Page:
Of course, maybe these things even out over the course of a season.  And this is in no way a criticism of Guerrero, and you can just as easily hit the ball hard all four times up in a game and go 0-4.  It does show that minor league stats taken out of context can be misleading.  You have to be good to be lucky, and sometimes it’s the other way around, like it was to some extent for Guerrero last night.  He still did have two no-doubt hits, but change the circumstances of the game, and he’s 2-5, or even 2-6.

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One observation about both Guerrero and Bo Bichette:  both hunt the fastball early in the count, and they showed a little bit of vulnerability on offspeed pitches in fastball counts.

Of course, this is kind of like saying the Mona Lisa is great, but it’s too bad she didn’t smile a bit more.

Guerrero and Bichette have such excellent pitch recognition and strike zone judgement that they tend to get the benefit of the doubt from minor league umpires when they take a borderline pitch.  And unlike average hitters, they rarely expand their strike zones, even when behind in the count.  It’s early in the AA season, but both look to be in complete control at the plate.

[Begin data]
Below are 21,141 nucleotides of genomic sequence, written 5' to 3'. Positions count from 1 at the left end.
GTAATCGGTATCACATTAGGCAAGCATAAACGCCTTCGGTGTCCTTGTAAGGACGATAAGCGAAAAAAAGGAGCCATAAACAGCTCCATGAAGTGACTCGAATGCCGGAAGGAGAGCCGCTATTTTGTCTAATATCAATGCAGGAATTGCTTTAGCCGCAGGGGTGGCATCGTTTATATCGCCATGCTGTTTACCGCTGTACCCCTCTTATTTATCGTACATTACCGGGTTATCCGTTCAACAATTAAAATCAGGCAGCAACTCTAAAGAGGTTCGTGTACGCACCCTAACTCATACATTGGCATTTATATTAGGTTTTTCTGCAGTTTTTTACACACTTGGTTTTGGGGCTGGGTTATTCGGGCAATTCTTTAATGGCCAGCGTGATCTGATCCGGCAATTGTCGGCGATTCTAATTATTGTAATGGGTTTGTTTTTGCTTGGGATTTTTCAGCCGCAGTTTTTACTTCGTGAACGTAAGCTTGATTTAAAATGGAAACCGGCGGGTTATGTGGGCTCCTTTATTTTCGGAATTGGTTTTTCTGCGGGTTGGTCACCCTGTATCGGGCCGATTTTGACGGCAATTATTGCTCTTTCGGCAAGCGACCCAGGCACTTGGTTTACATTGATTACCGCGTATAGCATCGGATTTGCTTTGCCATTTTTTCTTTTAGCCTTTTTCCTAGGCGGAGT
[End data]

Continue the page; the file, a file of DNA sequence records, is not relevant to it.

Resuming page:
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Jon Harris has come in for more than his fair share of criticism for his performance last year.  After a decent 2016, the 2015 first rounder gave up a lot of contact last year, with Eastern League hitters batting .287 against him.

Harris does not have one overwhelming pitch.  He relies on a combination of sequencing and command in order to get hitters out.  If one of those two components is off, he tends to get hit.  If they’re working together, his secondary pitches become much more effective.

Harris got into trouble in last night’s start by falling behind the first three hitters he faced, and ended up in a bases loaded/no out jam in the bottom of the 1st.  Harris regrouped, and limited the damage by giving up a sac fly, then got a swinging K and a groundout to escape the inning.

Harris’ command sharpened in the 2nd inning, when he retired the side in order.  He got into trouble again the 3rd, giving up back-to-back singles to start the inning, but he kept the ball down, and used ground balls to get out of the inning unscathed.

Harris then set down Trenton in order in the 4th and 5th before reaching his pitch limit.

Harris does not overpower hitters.  He pitches to contact, and needs to stay ahead of hitters in order to get them out.  When he’s locating and pitching in favourable counts, he’s a much better Pitcher.